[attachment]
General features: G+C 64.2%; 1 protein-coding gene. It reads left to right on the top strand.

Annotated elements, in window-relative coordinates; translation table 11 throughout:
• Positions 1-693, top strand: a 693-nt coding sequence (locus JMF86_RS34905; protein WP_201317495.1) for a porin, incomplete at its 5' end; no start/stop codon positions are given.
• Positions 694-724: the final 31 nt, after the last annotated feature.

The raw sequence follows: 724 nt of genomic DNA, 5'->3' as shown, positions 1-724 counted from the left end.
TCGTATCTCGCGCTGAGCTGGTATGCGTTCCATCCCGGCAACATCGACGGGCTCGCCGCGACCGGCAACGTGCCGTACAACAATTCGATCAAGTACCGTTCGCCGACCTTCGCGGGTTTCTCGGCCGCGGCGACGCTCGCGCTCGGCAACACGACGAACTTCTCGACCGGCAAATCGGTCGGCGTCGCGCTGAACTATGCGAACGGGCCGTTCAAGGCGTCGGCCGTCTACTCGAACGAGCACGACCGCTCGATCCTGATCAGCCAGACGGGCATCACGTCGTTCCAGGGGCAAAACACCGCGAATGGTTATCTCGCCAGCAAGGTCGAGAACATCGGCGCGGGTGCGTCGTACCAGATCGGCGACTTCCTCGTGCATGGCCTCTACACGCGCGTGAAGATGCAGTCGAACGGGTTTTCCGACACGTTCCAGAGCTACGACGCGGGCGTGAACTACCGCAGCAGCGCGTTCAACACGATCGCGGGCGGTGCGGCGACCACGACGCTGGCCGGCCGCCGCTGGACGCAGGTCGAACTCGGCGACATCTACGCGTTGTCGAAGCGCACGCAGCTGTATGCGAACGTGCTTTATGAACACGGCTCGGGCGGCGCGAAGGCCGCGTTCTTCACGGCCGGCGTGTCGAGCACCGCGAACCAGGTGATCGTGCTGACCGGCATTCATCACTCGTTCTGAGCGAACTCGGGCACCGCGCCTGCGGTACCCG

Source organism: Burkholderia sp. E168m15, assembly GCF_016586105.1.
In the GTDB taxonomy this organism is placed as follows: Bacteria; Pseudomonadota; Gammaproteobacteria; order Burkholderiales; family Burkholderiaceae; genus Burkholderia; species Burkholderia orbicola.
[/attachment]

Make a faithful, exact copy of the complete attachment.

General features: G+C 64.2%; 1 protein-coding gene. It reads left to right on the top strand.

Annotated elements, in window-relative coordinates; translation table 11 throughout:
• Positions 1-693, top strand: a 693-nt coding sequence (locus JMF86_RS34905; protein WP_201317495.1) for a porin, incomplete at its 5' end; no start/stop codon positions are given.
• Positions 694-724: the final 31 nt, after the last annotated feature.

The raw sequence follows: 724 nt of genomic DNA, 5'->3' as shown, positions 1-724 counted from the left end.
TCGTATCTCGCGCTGAGCTGGTATGCGTTCCATCCCGGCAACATCGACGGGCTCGCCGCGACCGGCAACGTGCCGTACAACAATTCGATCAAGTACCGTTCGCCGACCTTCGCGGGTTTCTCGGCCGCGGCGACGCTCGCGCTCGGCAACACGACGAACTTCTCGACCGGCAAATCGGTCGGCGTCGCGCTGAACTATGCGAACGGGCCGTTCAAGGCGTCGGCCGTCTACTCGAACGAGCACGACCGCTCGATCCTGATCAGCCAGACGGGCATCACGTCGTTCCAGGGGCAAAACACCGCGAATGGTTATCTCGCCAGCAAGGTCGAGAACATCGGCGCGGGTGCGTCGTACCAGATCGGCGACTTCCTCGTGCATGGCCTCTACACGCGCGTGAAGATGCAGTCGAACGGGTTTTCCGACACGTTCCAGAGCTACGACGCGGGCGTGAACTACCGCAGCAGCGCGTTCAACACGATCGCGGGCGGTGCGGCGACCACGACGCTGGCCGGCCGCCGCTGGACGCAGGTCGAACTCGGCGACATCTACGCGTTGTCGAAGCGCACGCAGCTGTATGCGAACGTGCTTTATGAACACGGCTCGGGCGGCGCGAAGGCCGCGTTCTTCACGGCCGGCGTGTCGAGCACCGCGAACCAGGTGATCGTGCTGACCGGCATTCATCACTCGTTCTGAGCGAACTCGGGCACCGCGCCTGCGGTACCCG

Source organism: Burkholderia sp. E168m15, assembly GCF_016586105.1.
In the GTDB taxonomy this organism is placed as follows: Bacteria; Pseudomonadota; Gammaproteobacteria; order Burkholderiales; family Burkholderiaceae; genus Burkholderia; species Burkholderia orbicola.